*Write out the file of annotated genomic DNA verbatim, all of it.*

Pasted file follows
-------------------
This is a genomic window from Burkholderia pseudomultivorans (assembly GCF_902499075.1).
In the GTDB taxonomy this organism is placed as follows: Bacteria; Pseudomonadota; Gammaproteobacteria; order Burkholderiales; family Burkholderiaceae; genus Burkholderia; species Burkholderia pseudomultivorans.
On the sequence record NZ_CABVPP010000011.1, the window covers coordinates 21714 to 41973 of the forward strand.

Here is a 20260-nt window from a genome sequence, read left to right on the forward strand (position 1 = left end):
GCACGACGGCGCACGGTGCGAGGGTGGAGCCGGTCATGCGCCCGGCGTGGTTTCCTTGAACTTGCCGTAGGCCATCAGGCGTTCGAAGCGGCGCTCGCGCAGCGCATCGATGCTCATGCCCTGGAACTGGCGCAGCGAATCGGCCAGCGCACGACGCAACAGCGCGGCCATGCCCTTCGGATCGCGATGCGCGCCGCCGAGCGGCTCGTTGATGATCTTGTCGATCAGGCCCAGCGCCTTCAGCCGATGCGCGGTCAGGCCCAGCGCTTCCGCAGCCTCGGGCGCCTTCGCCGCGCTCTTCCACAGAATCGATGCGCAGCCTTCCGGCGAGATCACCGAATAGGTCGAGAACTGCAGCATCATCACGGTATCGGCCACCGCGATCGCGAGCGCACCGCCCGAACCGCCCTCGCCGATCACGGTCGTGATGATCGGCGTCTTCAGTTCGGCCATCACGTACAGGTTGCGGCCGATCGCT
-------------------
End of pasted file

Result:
This is a genomic window from Burkholderia pseudomultivorans (assembly GCF_902499075.1).
In the GTDB taxonomy this organism is placed as follows: Bacteria; Pseudomonadota; Gammaproteobacteria; order Burkholderiales; family Burkholderiaceae; genus Burkholderia; species Burkholderia pseudomultivorans.
On the sequence record NZ_CABVPP010000011.1, the window covers coordinates 21714 to 41973 of the forward strand.

Here is a 20260-nt window from a genome sequence, read left to right on the forward strand (position 1 = left end):
GCACGACGGCGCACGGTGCGAGGGTGGAGCCGGTCATGCGCCCGGCGTGGTTTCCTTGAACTTGCCGTAGGCCATCAGGCGTTCGAAGCGGCGCTCGCGCAGCGCATCGATGCTCATGCCCTGGAACTGGCGCAGCGAATCGGCCAGCGCACGACGCAACAGCGCGGCCATGCCCTTCGGATCGCGATGCGCGCCGCCGAGCGGCTCGTTGATGATCTTGTCGATCAGGCCCAGCGCCTTCAGCCGATGCGCGGTCAGGCCCAGCGCTTCCGCAGCCTCGGGCGCCTTCGCCGCGCTCTTCCACAGAATCGATGCGCAGCCTTCCGGCGAGATCACCGAATAGGTCGAGAACTGCAGCATCATCACGGTATCGGCCACCGCGATCGCGAGCGCACCGCCCGAACCGCCCTCGCCGATCACGGTCGTGATGATCGGCGTCTTCAGTTCGGCCATCACGTACAGGTTGCGGCCGATCGCT